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Cleaning Out My Laptop – What a PITA

So I spent the better part of an hour physically cleaning out my laptop, what a PITA. Why so long you ask? It seems these days that laptop manufacturers like to toss in 30-plus screws just to open it up, and then bury the fan, which required the removal of more screws. A common thing I notice on my laptops and other laptops out there, is how easy it is to get to the hard drive or the memory. Why can't the manufacturer do something like that for the fan? It shouldn't take me an hour to clean the fan on my laptop. It shouldn't take more than 2 minutes.

OK, the point of the above rant was this: LAPTOP MANUFACTURERS, LISTEN UP! YOU NEED TO MAKE IT EASY FOR US TO CLEAN OUT OUR FANS!. Our laptops shouldn't need to follow Nelly's Hot in here, and I should have to take off all of my laptop's hypothetical clothes.

I know I can't be the only one who cleans out their laptop fans. I know there isn't anyway possible I am the first to think about making it as easy to clean out the fan as it is to replace memory or a hard drive. How many of you clean out your laptop fans? How much time do you spend on it? Do you just normally blow some air into it, or you do take your laptop a part and really clean it out?

Another pain is the keyboard, though I doubt this one would be an easy fix. Right now, I remove the keyboard from the laptop, flip it upside down, and gently smack the bottom of it to get the big stuff to fall out. Then to clean out the smaller particles I use a business card or something similar (folded up piece of paper) to get in between and under the keys. This actually works pretty well, but I would recommend against it while the keyboard is still part of the laptop, as you might drive that stuff into the laptop itself. Speaking of the keyboard, that is just as easy for me to get to and remove like the memory and the hard drive. Lightly pry off the top panel, remove 3 screws, and lightly pry out the keyboard. This takes me 2 minutes to remove at most, and then I spend the next 10 minutes cleaning it out.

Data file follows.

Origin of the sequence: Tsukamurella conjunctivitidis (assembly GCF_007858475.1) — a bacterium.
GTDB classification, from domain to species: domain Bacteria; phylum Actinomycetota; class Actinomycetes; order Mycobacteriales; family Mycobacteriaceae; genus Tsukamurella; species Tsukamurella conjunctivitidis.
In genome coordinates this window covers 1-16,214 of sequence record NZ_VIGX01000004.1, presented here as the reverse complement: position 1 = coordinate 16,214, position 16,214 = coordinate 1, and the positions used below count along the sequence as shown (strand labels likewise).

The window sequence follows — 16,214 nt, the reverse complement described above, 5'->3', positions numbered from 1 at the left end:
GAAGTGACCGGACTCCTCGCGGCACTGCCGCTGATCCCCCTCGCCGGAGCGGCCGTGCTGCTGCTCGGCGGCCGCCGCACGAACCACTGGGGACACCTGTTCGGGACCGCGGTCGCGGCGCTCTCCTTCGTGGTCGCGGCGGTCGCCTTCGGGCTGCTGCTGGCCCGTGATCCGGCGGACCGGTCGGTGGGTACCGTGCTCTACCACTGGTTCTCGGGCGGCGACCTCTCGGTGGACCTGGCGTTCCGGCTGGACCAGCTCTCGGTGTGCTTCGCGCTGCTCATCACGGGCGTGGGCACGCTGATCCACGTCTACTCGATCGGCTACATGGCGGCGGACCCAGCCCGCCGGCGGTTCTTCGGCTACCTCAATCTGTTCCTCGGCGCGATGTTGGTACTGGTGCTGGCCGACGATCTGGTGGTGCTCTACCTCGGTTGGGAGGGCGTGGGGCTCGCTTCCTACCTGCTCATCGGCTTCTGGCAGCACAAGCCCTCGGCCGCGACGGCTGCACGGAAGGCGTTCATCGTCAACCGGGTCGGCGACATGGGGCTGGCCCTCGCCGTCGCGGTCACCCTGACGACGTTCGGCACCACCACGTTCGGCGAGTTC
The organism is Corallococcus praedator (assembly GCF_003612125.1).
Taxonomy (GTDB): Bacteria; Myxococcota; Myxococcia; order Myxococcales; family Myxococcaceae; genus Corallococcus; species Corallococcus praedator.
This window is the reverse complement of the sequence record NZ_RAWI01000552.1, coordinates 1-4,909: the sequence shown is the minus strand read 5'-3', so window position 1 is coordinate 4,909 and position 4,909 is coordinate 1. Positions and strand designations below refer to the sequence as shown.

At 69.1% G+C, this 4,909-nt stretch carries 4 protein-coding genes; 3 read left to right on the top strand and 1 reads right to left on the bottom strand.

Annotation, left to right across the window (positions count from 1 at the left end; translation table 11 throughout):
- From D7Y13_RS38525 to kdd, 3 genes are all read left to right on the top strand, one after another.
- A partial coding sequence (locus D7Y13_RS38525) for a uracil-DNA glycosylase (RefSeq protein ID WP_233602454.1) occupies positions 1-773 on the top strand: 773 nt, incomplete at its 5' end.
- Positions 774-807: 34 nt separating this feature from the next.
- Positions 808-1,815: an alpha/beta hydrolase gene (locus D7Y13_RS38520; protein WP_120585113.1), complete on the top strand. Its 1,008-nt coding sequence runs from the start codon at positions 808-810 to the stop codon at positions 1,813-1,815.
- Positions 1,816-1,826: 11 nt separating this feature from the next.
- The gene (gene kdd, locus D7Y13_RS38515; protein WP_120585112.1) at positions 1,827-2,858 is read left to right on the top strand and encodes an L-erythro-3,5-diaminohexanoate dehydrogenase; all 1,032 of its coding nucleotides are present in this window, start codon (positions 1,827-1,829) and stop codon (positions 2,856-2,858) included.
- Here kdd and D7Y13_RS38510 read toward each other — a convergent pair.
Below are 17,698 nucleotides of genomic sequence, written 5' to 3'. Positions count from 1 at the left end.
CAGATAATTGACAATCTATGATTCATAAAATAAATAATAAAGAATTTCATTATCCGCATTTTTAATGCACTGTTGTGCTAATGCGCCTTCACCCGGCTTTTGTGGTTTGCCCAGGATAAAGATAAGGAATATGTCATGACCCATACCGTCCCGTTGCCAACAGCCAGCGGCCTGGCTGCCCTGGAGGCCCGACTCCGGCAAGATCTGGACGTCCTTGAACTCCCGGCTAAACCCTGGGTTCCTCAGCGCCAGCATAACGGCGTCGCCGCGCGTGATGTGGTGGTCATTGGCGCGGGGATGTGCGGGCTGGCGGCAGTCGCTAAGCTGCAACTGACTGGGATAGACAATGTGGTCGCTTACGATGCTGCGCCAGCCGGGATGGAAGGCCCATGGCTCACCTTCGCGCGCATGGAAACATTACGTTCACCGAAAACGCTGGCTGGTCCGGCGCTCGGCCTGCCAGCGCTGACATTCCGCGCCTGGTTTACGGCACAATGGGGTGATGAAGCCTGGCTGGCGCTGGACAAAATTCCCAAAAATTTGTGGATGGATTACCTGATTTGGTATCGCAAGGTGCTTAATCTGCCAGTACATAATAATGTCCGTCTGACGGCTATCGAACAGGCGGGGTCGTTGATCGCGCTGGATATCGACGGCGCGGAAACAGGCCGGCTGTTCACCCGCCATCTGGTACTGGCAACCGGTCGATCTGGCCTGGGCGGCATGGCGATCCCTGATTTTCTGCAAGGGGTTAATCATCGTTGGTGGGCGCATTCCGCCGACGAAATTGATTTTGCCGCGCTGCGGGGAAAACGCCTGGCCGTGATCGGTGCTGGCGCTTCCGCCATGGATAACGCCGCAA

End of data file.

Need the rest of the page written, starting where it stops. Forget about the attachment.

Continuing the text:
Anyone know of a laptop manufacturer that makes it easy to clean out the fan? Is there a such thing? Google wasn't my friend on that one.

Posted in Personal | Tagged , , | 9 Responses

Kubuntu Is Not Dead

Kubuntu is not dead, it is in fact just as alive today as it was last month. Those of you who are posting things like, “Time to jump ship” or “Kubuntu is dead“, where do you get your facts? Did you happen to read Jonathan’s blog post? Where in there does it say that Kubuntu is dead? Why jump ship? Why jump ship to another distro that is only supported by a few instead of a larger community? I don’t get your logic, and truthfully, saying things like I have read thus far, is nothing more than childish at best. The worst part is that so-called journalists are writing such things, and not just mindless or thoughtless people. I saw one site change the title of their post because they were fact checked by Jonathan in a comment.

Did you know that the 11.10 release of Kubuntu was damn near 100% a community effort? Did you know that Jonathan switched rolls during that release to work on bzr and not Kubuntu (which is something I wish more companies would do, that being allow their employees to move around to try different jobs). Did you know that pretty much every release has happened because of the volunteer community more so than Canonical?